Although property taxes for public school funding are UNPOPULAR WITH HOMEOWNERS BECAUSE OF THEIR HIGH COST, especially when concerning the low-income families struggling to obtain stability, LAWMAKERS INSIST THEY ARE ESSENTIAL FOR FUNDING SCHOOLS. Property taxes contribute to a constant flow of income to schools. A report published by The Lincoln Institute of Land Policy, titled “The Property Tax-School Funding Dilemma,” states that “half of all property tax revenue in the United States is used to fund public primary and secondary schools.” OBVIOUSLY, if property taxes were cut, the money to fund schools would have to come from somewhere else—perhaps another form of tax. BUT THAT’S NOT A GOOD ARGUMENT FOR THE CURRENT FUNDING MECHANISM. Homeowners generally have higher incomes than renters, BUT RENTERS PAY PROPERTY TAXES TOO. IT’S FACTORED INTO THEIR RENT SO LANDLORDS CAN PAY THE GOVERNMENT. Higher property taxes put more money into local school systems, which certainly benefits the students with better equipment, books, and vital supplies, BUT ANY TAX THAT RAISED STRONG REVENUES WOULD DO THE SAME.

    In the above, you’re presenting the arguments that readers might consider to be counterarguments to your own, but you never let those arguments stand unchallenged. Instead, you offer the refutations only as opportunities to rebut your challengers. In the end, if you’ve fended off all challenges, your argument prevails both on its own merits and as the best alternative to all the other, less successful options you’ve examined.

    Is that helpful?
    Please respond. I appreciate the interaction.

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    1. Yes, I understand where you are going. I struggled a little bit with my wording. Thank you for your feedback, I will get to editing this as soon as possible!

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  4. Here’s a source that has what you’re looking for.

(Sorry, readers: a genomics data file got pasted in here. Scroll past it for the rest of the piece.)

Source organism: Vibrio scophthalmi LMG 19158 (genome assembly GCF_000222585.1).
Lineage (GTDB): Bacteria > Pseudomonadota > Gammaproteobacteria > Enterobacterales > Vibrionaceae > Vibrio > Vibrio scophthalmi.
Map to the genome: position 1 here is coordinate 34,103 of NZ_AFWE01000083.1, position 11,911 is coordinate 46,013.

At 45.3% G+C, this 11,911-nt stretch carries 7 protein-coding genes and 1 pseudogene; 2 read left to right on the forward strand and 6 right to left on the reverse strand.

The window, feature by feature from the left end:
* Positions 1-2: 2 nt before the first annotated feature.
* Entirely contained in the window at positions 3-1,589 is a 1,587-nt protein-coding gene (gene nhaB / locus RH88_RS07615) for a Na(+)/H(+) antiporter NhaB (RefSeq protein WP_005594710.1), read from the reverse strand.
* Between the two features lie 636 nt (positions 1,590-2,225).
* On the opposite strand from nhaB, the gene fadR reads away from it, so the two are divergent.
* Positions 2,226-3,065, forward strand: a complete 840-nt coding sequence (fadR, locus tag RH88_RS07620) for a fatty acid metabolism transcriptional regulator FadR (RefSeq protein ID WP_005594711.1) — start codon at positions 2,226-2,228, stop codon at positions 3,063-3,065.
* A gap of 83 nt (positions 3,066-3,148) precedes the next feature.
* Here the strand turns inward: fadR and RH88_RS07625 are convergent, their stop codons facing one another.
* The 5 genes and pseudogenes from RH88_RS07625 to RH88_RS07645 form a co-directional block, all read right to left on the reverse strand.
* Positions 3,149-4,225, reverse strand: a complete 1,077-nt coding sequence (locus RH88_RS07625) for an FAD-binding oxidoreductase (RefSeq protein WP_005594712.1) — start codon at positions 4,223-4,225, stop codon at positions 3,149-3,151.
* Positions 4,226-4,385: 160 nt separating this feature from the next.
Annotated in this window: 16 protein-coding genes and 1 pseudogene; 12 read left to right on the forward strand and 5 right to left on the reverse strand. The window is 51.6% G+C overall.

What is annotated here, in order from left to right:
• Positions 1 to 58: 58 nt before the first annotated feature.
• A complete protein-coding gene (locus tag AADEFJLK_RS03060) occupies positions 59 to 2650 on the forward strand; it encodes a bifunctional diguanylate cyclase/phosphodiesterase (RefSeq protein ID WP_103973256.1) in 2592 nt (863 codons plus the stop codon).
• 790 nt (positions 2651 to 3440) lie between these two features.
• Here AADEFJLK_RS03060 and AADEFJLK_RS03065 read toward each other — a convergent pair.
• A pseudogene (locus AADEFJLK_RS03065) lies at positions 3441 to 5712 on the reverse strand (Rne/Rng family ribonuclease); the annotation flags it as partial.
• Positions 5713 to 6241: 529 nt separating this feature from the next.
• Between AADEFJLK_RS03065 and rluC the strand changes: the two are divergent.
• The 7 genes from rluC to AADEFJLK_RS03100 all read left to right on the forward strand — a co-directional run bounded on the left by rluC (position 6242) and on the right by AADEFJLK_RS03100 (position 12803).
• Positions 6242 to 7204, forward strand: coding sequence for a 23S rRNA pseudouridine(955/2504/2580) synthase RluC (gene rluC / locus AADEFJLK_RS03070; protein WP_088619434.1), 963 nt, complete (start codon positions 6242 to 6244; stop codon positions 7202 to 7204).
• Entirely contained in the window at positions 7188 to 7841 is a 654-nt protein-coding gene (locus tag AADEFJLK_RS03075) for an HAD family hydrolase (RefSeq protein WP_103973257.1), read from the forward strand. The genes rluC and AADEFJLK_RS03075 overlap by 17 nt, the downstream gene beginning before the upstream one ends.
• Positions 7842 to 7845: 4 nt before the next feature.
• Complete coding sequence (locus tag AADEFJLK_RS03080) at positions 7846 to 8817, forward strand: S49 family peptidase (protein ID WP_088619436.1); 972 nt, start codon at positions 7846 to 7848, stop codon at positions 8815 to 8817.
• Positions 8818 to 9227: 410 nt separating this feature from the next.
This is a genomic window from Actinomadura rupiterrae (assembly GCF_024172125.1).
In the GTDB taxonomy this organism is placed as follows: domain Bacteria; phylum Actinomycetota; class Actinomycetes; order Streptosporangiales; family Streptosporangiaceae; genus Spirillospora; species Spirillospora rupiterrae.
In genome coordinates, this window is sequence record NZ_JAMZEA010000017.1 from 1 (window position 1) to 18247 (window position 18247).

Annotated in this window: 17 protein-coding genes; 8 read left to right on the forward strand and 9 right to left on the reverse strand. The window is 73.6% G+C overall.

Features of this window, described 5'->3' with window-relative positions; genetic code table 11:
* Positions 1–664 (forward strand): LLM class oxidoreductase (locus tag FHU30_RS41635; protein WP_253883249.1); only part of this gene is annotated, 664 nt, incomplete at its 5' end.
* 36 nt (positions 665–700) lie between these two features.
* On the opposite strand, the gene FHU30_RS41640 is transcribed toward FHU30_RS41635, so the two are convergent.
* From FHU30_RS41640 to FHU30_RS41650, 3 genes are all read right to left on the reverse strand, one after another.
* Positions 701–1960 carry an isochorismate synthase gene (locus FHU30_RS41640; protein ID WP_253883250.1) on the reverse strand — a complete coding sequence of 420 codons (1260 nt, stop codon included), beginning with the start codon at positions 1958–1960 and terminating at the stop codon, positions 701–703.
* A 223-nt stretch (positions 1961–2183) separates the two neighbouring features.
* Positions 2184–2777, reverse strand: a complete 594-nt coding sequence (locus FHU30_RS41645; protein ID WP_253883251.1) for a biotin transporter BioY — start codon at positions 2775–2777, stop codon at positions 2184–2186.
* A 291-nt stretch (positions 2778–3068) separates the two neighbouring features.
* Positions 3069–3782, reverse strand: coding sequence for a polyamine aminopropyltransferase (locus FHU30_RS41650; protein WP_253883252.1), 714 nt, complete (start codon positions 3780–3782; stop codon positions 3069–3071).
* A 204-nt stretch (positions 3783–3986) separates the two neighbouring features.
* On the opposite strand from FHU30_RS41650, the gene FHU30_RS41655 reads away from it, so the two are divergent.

https://www-jstor-org.ezproxy.rowan.edu/stable/pdf/41789539.pdf?refreqid=excelsior%3Ae6ac3561968ef0ae416b604289a4f9c9

    From the Abstract: Local governments are viewed as municipal corporations whose shareholders are homeowners and whose collective property rights are protected by zoning. Homeowners are motivated to control local government because its services and taxes affect the value of their largest asset, their homes. The homevoter model implies that local property taxes are benefit taxes, that locally-funded schools are more efficient than state-funded systems, and that home-conscious ” NIMBYs” forestall an environmentally destructive “race to the bottom” in tax base competition.

    That’s a little cryptic, but the bottom line for this author regarding schools is that homeowners are willing to pay property taxes to insure that their local schools are superior IN ORDER TO PROTECT THE VALUE OF THEIR HOMES AND NEIGHBORHOODS. In other words, they know that if their property taxes are higher than the next town, their schools will be better funded, the students will do better, and the better schools will justify higher home prices. That’s WHY HOMEOWNERS SUPPORT the funding of local public schools through taxes based on the values of their homes. Does it mean that the quality of education is UNEQUAL from town to town? YES. And the richer communities are fine with that. They WANT THEIR SCHOOLS TO BE SUPERIOR. Which, naturally, creates the desired inequality.

    Do you see why that seemingly positive motivation to send your kids to “better schools” creates an entrenched unequal system . . . the very system you’re arguing must be changed?

    Anyway, be sure to log into your Rowan account before you click the link to the article so you can get free access to the full text.

    The article mentions the word “school” 35 times, but the section that most directly addresses your thesis is called WHY LOCAL CONTROL MATTERS FOR SCHOOL FINANCE. Author Fischel says what you need him to say: that people WANT school inequality and are willing to pay for it. And that states that try to level funding more equitably don’t get the benefits they hope for. His position directly opposes yours. Perfect rebuttal source.